Radio Rwanda

Radio Rwanda (est. 1961)[1] is a radio station of the Rwandan Broadcasting Agency (RBA), a public broadcaster that also owns Rwandan Television (RTV), Magic FM and other public radio stations.

Before the attack of the Rwandan Patriotic Front (FPR) on October 1st, 1990, Radio Rwanda was the only national radio station in Rwanda, which represented both the views of the state and that of the party in power. Shortly after the start of the war, the FPR created its own radio station, Radio Muhabura.

In March 1992, Radio Rwanda began to broadcast false information regarding the possible assassination of Hutu officials, after which many Tutsis were consequently killed in the Bugesera region. When the transitional government was installed in April 1992, it demanded a programming change of the radio by President Habyarimana. This preserved the transitional government's role in the state radio, but stopped that of the President's party, the MRND. Due to the growing influence of Radio Muhabura, radical Hutus created a new radio station in 1993, named Radio Télévision Libre des Mille Collines, abbreviated as RTLM. RTLM frequently made hateful statements against the Tutsis, and several of its journalists were eventually convicted of inciting Genocide against the Tutsi.[2] Despite Radio Rwanda and RTLM being two distinct, independent radio stations, they were broadcast at the same wavelengths at different times, which led the population to confuse them.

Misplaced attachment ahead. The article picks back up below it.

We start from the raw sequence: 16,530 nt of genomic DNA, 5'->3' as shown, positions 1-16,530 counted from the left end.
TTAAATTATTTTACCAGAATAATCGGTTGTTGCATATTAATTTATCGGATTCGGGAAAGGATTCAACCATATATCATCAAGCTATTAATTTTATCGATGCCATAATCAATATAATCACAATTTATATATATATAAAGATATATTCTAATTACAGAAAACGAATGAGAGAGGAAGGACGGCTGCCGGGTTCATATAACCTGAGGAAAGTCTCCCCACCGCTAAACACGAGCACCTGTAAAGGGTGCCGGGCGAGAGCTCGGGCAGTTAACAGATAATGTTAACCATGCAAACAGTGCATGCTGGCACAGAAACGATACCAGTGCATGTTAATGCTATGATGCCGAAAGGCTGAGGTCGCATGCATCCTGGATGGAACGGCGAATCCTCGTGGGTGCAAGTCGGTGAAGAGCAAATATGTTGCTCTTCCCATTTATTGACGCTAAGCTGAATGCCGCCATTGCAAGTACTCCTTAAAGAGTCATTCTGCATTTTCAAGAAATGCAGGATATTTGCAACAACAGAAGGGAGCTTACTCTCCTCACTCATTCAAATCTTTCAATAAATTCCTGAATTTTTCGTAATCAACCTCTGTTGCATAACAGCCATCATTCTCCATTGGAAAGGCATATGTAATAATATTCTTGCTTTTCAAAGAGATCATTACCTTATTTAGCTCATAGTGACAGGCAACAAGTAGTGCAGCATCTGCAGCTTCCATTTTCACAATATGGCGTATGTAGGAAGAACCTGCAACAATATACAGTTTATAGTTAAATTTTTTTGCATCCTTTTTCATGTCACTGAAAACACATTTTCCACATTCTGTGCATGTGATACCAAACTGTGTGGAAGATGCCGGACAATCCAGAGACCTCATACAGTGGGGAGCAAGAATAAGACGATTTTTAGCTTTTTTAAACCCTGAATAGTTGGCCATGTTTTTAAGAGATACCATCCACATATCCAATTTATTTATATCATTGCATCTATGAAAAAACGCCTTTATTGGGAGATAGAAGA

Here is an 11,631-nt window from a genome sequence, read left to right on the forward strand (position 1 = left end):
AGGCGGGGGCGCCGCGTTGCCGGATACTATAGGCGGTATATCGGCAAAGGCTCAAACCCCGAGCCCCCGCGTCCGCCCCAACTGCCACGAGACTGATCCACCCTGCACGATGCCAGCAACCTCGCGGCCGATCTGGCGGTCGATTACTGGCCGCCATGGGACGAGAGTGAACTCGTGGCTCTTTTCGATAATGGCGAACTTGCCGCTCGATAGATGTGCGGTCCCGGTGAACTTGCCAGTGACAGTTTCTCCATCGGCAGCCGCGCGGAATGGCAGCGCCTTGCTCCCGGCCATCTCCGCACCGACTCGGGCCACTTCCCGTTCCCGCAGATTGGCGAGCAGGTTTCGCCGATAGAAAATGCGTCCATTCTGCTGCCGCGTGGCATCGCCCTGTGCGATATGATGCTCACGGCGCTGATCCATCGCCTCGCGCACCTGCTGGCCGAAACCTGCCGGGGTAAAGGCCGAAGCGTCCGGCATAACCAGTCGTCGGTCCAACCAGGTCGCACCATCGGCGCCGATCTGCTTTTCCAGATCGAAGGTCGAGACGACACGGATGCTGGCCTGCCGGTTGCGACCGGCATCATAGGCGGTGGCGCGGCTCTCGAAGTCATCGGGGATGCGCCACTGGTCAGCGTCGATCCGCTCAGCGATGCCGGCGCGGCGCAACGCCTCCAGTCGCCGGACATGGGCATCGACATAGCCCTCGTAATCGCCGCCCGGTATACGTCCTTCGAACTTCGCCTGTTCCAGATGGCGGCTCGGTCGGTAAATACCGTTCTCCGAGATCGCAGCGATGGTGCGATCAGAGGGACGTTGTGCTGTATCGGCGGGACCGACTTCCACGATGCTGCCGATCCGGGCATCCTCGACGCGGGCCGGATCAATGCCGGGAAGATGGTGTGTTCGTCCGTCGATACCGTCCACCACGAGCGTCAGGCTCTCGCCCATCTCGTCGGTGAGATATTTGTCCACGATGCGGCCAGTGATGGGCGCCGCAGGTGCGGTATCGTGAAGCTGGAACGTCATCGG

Radio Rwanda was reestablished between 1994 and 2000, with financing from the German government.

Today Radio Rwanda has become a national Public radio with other 6 regional stations including Magic FM (Kigali), Radio Rusizi (Rusizi), Radio Musanze (Musanze), Radio Nyagatare (Nyagatare, Radio Rubavu (Rubavu) and Radio Huye (Huye). The current Director is Aldo Havugimana.[3]

In 2013, the singer Cécile Kayirebwa sued several Rwandan radio stations including Radio Rwanda. She noted that her music was frequently broadcast, but she had received no royalties.[4]

See alsoEdit


  1. ^ "Rwanda". Africa South of the Sahara 2004. Regional Surveys of the World. Europa Publications. 2004. ISBN 1857431839.
  2. ^
  3. ^ "Public broadcaster to streamline operations". New Times. 5 September 2013.
  4. ^ Court orders Orinfor, Isango star pay Rwf 8.6M to Kayirebwa, February 2013, GreatLakesVoice, Retrieved 4 March 2016

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